Applications of Calcareous Nannofossils and Stable Isotopes to Cenozoic Paleoceanography: Examples from the Eastern Equatorial Pacific, Western Equatorial Atlantic and Southern Indian Oceans
Jiang, Shijun, 1971- (author)
Wise, Sherwood W. (professor directing dissertation)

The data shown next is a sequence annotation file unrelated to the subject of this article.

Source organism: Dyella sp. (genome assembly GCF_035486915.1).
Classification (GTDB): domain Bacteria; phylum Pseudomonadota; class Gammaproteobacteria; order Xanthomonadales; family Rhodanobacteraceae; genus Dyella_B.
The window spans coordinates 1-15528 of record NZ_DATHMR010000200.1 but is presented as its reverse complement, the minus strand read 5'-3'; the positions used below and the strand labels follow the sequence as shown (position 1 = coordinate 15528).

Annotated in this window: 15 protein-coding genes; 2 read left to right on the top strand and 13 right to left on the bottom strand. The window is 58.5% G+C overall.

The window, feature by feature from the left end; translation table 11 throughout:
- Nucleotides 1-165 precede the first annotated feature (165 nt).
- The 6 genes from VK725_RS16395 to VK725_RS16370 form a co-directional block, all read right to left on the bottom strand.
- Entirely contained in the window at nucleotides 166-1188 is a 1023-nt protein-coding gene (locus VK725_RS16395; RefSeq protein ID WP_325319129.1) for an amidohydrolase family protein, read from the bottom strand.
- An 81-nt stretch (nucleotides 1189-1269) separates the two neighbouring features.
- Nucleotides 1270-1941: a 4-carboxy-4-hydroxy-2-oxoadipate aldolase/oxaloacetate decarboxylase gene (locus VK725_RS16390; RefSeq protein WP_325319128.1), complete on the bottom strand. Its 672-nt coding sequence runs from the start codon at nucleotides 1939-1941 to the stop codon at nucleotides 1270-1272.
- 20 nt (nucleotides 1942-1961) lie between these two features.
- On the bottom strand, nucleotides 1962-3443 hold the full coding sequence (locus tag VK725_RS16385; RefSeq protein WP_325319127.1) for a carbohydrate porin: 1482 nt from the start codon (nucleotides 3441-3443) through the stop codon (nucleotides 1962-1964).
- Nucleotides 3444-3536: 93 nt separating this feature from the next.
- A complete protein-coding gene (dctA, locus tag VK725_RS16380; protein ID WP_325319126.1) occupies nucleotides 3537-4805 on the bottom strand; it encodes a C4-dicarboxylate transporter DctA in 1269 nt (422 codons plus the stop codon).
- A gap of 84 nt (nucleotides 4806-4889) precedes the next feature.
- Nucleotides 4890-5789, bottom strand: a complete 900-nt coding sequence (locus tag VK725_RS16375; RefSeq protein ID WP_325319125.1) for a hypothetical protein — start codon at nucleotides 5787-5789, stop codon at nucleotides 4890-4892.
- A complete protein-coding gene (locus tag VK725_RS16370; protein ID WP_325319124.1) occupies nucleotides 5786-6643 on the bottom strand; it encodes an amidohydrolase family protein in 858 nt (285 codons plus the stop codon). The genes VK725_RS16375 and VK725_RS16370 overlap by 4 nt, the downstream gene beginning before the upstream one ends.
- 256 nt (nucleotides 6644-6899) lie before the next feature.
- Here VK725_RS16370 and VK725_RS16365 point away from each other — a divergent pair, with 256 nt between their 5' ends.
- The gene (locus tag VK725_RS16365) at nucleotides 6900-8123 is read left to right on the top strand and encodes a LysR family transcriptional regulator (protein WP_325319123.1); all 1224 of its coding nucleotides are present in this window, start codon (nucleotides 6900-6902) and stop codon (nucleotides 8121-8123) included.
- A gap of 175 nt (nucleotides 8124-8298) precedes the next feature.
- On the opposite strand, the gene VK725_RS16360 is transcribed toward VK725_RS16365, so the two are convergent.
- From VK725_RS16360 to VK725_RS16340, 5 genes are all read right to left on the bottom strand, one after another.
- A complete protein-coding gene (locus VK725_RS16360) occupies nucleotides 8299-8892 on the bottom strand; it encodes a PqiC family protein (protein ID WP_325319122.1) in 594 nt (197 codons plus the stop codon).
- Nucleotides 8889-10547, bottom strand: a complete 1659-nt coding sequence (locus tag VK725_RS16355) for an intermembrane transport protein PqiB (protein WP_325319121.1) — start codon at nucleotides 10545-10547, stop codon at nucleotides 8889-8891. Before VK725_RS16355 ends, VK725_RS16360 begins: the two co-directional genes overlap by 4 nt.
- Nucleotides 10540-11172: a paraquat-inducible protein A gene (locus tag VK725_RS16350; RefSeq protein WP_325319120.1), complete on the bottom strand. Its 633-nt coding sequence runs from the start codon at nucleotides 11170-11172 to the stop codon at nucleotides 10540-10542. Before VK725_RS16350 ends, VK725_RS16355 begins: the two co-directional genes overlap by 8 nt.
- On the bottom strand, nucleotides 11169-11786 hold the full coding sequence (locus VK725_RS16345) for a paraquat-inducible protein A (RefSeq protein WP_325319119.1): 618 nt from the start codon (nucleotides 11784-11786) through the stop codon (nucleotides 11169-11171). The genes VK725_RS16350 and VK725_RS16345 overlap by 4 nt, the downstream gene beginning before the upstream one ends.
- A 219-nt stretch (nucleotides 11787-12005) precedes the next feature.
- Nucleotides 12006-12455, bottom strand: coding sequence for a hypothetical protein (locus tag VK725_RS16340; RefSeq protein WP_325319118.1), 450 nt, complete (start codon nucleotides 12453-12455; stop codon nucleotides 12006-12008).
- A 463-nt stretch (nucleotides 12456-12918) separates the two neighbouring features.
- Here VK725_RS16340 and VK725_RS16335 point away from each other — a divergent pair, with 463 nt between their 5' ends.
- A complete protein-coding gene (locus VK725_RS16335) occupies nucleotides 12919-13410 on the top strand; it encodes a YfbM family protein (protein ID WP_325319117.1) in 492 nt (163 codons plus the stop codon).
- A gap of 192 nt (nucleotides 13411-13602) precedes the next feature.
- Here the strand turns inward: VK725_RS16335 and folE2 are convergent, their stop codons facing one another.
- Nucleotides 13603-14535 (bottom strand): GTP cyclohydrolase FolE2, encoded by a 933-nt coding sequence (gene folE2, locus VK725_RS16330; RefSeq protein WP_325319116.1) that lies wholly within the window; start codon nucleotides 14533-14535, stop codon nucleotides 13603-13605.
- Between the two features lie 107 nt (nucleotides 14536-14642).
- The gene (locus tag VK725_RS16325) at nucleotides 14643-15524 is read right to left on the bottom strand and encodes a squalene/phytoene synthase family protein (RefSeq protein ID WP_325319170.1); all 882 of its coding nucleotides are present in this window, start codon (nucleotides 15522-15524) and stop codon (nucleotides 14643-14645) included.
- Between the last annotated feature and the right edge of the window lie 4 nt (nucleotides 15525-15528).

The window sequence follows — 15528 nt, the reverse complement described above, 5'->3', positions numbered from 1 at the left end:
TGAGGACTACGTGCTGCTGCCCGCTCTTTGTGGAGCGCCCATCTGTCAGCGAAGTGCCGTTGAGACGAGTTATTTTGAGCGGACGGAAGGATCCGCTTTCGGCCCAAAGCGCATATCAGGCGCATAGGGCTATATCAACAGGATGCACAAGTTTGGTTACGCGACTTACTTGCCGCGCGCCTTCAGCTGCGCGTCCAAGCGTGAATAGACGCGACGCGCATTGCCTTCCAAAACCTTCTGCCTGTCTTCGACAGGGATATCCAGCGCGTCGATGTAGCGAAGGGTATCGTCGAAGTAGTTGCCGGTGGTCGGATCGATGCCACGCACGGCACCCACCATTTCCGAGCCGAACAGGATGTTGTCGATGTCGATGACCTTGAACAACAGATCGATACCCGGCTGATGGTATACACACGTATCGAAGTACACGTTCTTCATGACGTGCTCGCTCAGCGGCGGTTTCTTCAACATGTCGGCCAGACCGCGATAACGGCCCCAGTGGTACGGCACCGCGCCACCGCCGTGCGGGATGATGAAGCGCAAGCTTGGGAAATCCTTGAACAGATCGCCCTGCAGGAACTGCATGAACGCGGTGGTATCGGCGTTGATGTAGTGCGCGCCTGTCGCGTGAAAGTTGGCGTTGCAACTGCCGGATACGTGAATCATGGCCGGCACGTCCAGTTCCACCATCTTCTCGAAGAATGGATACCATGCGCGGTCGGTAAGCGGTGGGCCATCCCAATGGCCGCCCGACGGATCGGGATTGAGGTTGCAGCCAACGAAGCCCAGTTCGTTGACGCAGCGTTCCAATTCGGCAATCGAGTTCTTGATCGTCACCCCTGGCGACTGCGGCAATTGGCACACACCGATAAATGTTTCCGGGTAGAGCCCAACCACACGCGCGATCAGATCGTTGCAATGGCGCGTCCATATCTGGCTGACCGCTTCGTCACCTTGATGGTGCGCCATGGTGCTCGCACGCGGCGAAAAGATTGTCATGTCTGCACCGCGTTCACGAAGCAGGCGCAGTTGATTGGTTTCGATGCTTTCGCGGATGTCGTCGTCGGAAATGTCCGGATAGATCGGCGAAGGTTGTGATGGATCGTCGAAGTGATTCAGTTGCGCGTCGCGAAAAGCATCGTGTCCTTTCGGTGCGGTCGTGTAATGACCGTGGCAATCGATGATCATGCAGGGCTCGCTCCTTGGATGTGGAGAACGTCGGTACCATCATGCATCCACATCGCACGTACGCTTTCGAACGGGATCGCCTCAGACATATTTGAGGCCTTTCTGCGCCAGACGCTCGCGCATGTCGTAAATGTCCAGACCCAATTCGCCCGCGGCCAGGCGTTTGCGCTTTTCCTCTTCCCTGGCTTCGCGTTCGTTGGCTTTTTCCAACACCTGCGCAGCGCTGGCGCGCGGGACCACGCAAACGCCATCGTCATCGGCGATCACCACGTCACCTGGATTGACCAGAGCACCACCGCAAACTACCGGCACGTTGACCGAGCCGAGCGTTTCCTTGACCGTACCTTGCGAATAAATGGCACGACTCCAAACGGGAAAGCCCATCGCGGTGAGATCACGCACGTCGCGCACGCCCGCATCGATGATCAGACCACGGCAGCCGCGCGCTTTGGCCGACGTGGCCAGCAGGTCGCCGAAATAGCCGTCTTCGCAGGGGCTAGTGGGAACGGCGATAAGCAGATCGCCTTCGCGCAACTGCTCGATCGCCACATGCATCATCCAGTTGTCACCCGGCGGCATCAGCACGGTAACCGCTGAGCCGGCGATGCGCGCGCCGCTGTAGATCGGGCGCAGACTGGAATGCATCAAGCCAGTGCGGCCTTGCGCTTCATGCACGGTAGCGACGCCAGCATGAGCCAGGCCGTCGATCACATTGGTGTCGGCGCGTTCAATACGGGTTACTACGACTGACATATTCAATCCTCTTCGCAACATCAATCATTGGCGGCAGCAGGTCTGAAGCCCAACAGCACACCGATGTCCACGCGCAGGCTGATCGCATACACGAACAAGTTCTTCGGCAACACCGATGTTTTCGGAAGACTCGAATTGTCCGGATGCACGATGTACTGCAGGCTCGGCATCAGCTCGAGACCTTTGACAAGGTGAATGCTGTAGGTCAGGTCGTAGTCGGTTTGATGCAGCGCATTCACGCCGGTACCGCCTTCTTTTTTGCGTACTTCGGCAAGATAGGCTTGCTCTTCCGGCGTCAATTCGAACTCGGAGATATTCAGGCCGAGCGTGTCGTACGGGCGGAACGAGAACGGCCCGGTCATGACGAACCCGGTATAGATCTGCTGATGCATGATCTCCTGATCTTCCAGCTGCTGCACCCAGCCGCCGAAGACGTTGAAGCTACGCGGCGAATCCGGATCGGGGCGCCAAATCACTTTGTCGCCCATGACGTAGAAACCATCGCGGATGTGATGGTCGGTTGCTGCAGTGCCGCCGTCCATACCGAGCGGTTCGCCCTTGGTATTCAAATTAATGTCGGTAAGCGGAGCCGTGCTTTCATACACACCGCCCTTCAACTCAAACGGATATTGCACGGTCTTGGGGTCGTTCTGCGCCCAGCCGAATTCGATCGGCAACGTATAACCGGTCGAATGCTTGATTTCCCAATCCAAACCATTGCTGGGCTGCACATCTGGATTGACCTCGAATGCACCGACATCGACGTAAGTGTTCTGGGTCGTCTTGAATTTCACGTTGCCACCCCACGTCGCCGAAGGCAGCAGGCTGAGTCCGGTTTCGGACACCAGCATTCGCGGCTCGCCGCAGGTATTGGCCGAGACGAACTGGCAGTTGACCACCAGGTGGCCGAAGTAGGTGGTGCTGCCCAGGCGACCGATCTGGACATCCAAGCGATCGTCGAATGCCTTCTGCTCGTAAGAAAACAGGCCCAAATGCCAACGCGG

Iverson, Richard L. (outside committee member)
Arnold, Anthony J. (committee member)
Donoghue, Joseph F. (committee member)
Wang, Yang (committee member)
Department of Earth, Ocean and Atmospheric Sciences (degree granting department)
Florida State University (degree granting institution)